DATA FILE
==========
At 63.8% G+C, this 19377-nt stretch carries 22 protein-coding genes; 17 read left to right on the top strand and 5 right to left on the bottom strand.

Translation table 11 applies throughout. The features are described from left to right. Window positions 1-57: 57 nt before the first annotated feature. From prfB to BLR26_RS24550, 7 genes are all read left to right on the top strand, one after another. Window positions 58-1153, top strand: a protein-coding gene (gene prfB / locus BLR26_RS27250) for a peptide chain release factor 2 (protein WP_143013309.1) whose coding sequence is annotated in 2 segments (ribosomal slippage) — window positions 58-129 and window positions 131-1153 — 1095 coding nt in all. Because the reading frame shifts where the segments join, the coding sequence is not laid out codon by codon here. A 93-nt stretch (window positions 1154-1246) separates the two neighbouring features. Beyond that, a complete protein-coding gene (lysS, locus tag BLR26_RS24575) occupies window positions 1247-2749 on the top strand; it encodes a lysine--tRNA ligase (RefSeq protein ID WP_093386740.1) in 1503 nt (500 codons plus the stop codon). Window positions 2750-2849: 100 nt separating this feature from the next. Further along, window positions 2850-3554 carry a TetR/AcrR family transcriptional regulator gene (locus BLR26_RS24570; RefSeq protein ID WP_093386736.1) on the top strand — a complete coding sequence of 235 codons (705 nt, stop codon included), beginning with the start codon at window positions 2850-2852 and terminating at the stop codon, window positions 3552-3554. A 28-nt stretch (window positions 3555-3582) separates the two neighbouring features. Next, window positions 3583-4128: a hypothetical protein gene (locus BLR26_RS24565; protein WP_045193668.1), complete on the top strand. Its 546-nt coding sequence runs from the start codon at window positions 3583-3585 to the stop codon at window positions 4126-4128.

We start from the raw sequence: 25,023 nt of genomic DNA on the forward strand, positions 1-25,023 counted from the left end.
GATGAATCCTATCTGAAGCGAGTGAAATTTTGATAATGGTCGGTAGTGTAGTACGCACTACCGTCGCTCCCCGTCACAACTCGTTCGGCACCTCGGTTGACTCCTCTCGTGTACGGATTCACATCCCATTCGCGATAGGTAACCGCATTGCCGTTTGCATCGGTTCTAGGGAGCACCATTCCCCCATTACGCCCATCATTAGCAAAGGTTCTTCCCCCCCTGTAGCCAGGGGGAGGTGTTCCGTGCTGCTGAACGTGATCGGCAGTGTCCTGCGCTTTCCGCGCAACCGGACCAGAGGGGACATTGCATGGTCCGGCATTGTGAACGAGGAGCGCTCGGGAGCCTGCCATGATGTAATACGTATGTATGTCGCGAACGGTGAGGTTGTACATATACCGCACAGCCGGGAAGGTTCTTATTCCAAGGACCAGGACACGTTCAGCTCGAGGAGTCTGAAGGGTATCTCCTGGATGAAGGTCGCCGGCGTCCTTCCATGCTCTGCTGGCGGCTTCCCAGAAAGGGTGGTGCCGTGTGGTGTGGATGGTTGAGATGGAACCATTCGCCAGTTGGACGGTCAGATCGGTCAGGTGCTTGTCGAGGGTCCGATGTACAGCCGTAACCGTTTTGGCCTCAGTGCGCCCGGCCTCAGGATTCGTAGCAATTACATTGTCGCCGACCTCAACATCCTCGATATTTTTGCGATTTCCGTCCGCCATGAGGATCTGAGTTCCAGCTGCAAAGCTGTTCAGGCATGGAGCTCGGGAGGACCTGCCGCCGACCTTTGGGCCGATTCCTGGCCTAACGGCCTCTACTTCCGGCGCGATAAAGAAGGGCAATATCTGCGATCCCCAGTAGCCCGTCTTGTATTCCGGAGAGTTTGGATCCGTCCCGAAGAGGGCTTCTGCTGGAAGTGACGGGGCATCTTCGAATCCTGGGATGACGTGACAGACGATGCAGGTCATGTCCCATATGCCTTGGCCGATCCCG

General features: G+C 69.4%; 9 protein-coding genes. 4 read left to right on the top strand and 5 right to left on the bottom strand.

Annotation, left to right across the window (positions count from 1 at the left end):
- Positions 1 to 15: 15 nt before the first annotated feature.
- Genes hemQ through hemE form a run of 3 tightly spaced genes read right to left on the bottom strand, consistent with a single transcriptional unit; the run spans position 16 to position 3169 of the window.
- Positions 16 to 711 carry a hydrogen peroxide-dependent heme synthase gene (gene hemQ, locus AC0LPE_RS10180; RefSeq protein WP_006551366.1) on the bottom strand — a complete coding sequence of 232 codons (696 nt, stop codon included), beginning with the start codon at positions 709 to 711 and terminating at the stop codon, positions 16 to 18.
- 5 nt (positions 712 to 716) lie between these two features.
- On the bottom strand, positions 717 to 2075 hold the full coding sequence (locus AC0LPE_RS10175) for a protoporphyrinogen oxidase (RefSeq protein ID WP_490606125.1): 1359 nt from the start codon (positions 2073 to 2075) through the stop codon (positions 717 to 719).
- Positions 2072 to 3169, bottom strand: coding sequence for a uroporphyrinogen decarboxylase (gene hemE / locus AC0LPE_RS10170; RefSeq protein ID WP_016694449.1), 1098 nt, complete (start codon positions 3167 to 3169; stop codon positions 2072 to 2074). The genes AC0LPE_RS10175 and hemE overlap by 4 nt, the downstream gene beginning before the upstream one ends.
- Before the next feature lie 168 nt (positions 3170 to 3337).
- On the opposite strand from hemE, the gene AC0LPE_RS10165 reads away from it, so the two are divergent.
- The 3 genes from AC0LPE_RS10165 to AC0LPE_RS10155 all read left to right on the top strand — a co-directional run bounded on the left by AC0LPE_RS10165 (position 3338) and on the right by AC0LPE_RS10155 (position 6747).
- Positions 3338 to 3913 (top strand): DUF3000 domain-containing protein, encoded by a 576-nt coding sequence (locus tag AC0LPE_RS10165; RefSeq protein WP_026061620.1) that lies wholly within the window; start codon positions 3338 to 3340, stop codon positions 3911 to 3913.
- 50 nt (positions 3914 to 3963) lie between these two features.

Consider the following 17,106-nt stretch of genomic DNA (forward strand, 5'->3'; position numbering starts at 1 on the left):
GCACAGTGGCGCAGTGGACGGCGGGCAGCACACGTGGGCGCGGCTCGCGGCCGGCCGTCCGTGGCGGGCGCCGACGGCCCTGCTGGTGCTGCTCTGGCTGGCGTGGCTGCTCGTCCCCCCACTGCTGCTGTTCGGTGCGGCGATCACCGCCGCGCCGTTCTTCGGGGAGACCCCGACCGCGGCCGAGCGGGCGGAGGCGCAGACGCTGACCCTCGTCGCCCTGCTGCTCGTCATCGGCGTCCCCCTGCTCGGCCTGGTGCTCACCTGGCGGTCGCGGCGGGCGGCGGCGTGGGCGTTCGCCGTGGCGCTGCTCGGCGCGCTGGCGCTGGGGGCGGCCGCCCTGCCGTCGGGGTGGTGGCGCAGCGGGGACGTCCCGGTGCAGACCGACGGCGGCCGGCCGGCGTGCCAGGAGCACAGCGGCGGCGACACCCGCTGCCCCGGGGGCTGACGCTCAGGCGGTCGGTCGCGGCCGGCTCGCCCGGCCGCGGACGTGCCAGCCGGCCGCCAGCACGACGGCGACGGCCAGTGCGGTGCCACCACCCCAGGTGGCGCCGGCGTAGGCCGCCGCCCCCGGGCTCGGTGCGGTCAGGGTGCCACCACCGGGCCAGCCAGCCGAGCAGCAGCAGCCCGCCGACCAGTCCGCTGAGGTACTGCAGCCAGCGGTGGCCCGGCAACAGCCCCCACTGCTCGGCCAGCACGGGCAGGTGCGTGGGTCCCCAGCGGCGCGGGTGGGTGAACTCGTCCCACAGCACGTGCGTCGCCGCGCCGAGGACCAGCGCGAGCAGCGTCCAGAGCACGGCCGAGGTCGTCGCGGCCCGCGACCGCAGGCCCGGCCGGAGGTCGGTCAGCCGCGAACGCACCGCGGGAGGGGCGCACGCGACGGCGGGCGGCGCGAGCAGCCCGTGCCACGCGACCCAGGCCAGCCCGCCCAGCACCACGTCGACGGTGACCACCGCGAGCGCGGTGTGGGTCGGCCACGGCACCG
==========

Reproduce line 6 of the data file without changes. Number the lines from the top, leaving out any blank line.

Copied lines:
Annotation, left to right across the window (positions count from 1 at the left end):